Philips Hue Phoenix Ceiling Review

By all appearances, a run-of-the-mill light fixture, the Philips Hue Phoenix Ceiling light is packed full of the latest in smart technology. In spite of its progressive capacity, the light is unsuccessful in its attempts to compete with first-class smart lights on the market.

Philips Hue Phoenix Ceiling hero image

Editor's choice

THE GOOD / Unlike customary light fixtures, the Philips Hue Phoenix Ceiling light renders modifiable luminescence with a stunning 50,000 white hues to choose from. For those who are fans of current technologies, the fixture is also able to work in harmony with home automation and voice control equipment.

THE BAD / Adhering the light to the ceiling and getting the fixture to initially connect with the app is a pricey and troublesome process that is unanticipated. Meanwhile, the low-end, synthetic materials the fixture is comprised of is disheartening, considering the all-inclusive cost.

THE BOTTOM LINE / Customizable luminosity, as presented through the Philips Hue Phoenix Ceiling light, is a growing trend in homes around the world. The best smart lights work efficiently in the technical sense, yet are crafted with five-star materials in a way that is visually appealing. This ceiling light, on the other hand, puts forward a malfunctioning app, synthetic materials and a monotonous design. Although the fixture does offer customization, it is far from being a top contender.





To the casual eye, the Philips Hue Phoenix Ceiling light does not convey any deliberate signs of style.

White in all directions, the fixture's outward appearance offers nothing noteworthy besides a 3-dimensional embellishment etched into the shade. Aside from the etching, the shade is constructed with synthetic materials. This leaves the face of the light registering as chintzy while the model as a whole, insinuates that neither style nor material choice were highly regarded in the development of the ceiling light.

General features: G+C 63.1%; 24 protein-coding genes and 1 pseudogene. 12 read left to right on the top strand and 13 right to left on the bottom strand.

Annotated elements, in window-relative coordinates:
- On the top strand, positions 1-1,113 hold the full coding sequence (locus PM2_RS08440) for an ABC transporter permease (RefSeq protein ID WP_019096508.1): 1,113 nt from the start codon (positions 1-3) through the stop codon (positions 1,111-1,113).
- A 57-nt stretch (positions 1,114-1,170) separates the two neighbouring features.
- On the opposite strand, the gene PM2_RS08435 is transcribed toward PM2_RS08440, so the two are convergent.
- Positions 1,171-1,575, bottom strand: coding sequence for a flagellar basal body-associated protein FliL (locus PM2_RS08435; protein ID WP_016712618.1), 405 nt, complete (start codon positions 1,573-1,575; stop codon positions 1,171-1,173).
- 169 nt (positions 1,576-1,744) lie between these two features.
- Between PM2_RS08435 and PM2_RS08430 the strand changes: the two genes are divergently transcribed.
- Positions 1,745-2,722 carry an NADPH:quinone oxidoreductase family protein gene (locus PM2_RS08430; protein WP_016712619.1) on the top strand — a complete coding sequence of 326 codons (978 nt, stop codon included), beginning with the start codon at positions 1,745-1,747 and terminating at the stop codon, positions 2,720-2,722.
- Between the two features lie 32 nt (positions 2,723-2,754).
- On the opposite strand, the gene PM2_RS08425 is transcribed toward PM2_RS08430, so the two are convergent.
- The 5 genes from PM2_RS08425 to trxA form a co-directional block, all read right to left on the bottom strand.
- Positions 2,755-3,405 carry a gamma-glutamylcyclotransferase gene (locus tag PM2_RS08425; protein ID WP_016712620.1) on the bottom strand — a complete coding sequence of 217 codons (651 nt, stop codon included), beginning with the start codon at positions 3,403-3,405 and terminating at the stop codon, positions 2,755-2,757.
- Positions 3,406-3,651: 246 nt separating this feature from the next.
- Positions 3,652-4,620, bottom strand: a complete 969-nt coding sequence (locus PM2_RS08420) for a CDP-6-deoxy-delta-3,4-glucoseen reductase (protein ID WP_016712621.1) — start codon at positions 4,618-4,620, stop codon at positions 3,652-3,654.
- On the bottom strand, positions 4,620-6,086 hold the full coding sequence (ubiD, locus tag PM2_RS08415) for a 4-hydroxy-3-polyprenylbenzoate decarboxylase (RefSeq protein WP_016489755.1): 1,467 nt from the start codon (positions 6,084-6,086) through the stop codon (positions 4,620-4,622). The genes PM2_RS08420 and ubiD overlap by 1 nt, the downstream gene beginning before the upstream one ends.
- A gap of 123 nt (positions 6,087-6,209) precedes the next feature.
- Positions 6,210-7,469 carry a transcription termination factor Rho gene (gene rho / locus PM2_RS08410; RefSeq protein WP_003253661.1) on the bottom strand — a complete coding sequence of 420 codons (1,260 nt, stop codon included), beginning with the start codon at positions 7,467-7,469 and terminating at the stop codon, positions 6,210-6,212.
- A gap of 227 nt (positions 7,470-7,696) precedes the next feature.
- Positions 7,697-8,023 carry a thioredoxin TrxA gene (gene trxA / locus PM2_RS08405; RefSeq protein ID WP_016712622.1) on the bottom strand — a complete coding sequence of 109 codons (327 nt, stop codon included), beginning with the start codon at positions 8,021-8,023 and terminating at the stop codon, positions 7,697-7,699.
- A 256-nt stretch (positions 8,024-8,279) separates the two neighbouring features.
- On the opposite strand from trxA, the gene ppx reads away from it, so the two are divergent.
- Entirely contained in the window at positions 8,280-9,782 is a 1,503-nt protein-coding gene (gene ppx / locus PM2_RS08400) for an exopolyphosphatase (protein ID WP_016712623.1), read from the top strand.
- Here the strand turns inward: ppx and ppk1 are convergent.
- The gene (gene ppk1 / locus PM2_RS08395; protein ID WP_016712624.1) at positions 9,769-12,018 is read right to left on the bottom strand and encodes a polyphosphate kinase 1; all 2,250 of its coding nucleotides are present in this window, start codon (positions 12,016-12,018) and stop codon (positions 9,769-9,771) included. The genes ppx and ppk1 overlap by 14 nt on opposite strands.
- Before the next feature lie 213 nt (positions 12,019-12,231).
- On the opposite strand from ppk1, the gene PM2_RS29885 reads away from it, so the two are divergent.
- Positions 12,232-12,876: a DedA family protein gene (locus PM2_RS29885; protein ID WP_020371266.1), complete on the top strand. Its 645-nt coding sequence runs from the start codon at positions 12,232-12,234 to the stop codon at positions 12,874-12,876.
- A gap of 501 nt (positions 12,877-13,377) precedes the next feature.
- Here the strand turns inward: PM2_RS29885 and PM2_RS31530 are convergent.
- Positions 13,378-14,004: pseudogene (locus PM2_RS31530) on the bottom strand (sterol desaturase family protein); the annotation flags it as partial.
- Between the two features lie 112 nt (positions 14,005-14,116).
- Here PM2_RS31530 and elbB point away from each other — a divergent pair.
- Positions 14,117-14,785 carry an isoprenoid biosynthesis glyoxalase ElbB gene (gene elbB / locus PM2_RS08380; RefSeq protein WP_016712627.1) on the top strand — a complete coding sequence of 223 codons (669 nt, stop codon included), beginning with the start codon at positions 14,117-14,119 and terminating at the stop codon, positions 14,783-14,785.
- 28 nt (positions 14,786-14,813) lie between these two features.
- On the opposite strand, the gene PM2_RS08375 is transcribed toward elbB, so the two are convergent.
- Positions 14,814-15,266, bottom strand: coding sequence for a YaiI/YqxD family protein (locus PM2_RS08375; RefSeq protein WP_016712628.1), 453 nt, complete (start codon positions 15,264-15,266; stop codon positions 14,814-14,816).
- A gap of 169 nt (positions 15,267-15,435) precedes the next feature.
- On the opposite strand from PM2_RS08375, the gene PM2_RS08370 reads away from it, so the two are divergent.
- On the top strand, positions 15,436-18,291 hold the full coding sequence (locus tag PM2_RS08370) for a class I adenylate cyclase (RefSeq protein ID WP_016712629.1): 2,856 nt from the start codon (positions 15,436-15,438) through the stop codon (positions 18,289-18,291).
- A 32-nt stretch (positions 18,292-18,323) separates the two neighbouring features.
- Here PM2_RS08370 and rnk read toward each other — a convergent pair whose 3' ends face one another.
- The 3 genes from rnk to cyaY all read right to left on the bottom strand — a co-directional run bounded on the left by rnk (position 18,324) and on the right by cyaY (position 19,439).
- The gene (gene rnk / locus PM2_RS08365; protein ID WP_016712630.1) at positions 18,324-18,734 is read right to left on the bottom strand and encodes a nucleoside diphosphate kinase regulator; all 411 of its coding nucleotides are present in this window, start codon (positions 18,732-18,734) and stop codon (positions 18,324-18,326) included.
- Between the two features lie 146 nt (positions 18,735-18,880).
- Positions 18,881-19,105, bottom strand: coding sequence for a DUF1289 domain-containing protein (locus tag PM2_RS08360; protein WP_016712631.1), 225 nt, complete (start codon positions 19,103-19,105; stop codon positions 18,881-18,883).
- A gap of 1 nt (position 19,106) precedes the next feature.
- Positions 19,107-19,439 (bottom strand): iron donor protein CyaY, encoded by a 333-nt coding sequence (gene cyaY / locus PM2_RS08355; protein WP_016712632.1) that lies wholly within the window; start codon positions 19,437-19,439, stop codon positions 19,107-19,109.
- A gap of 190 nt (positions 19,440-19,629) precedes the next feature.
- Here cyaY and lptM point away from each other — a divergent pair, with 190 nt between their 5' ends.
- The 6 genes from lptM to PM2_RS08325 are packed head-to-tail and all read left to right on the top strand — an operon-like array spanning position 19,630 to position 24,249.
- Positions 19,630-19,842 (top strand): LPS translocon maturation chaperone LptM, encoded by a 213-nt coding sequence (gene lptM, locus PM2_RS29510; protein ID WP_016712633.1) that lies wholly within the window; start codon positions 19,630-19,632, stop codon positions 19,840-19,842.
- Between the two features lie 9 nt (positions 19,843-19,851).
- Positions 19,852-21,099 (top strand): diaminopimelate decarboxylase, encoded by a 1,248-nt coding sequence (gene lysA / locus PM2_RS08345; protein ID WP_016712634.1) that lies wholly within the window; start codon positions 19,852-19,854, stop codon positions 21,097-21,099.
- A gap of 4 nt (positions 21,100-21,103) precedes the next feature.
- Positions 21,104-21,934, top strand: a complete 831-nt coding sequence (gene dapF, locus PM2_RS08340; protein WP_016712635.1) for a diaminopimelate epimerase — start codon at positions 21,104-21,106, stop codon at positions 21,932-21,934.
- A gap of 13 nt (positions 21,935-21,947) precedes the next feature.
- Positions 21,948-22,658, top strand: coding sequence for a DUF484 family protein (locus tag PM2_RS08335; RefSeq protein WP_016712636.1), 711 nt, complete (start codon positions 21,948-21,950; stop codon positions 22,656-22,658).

Weighing in at 10.2 pounds with dimensions of 19.7 x 19.7 x 8.1 inches, the light is a middle of the road sized ceiling fixture that is intended for use in offices, bedrooms or living rooms. The minimalistic characteristics of the light leave it well suited for these spaces, so long as the encircling ornamentation is also fairly simple.

Philips Hue Phoenix Ceiling light on image

Setup & Packaging

Within the box, you will find the light fixture and a small instructional pamphlet and a pair of white gloves. The fixture is preassembled upon arrival; leaving the instructions to focus solely on guiding installers through the mounting exercise. The gloves supplied are intended to be worn while handling the fixture to protect from finger prints or smudging, though they seem unwarranted and over the top for handling a plastic piece.

The box does not incorporate other requirements such as a Hue Bridge, mounting hardware or tools. Each of which are mandatory for installation and setup. The requirement of these added products makes the process more stressful and perplexing than one would anticipate. After dishing out additional funds for these materials, the fixture can then be put in place and properly synchronized with the bridge and the Philips app. As luck would have it, these final steps are also rather tedious in nature.

Philips Hue Phoenix Ceiling house scene}}


The Philips Hue Phoenix Ceiling light, like other members of the Phoenix line, focuses on the production of white light. With a 5W LED bulb and 50-60 Hertz of power, the fixture has the potential to fabricate 50,000 contrasting tints of white light. These shades can be adjusted by the simple touch of a smartphone through the Philips Hue app, if the app is functioning properly. Unfortunately, the app is poorly rated in both iOS and Android App Stores. With a problematic app and no controls built into the fixture, the functionality is certainly hindered.

Technology proficient individuals may find that it is advantageous to synchronize the Philips Hue Phoenix Ceiling light with their existing Wink, Zigbee or Apple HomeKit home automation products. The light can also be programmed to interact with Apple's Siri or Amazon's Alexa to permit voice control.

Philips Hue Phoenix Ceiling packaging image